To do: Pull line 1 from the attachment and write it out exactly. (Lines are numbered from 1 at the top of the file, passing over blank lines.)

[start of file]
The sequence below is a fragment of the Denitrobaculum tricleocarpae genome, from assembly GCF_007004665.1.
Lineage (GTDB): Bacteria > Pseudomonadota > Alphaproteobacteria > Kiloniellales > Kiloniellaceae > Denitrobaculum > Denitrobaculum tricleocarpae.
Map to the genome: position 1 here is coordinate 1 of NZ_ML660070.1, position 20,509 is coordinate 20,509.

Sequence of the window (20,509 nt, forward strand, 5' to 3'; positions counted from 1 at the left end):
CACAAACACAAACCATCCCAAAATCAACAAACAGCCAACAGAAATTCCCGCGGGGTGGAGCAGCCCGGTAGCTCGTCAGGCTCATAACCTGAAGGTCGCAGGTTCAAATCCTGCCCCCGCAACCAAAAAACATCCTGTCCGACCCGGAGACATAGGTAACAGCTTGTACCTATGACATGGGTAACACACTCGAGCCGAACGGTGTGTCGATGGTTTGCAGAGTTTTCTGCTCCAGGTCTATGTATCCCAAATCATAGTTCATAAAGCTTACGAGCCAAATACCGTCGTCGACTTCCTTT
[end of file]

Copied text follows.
The sequence below is a fragment of the Denitrobaculum tricleocarpae genome, from assembly GCF_007004665.1.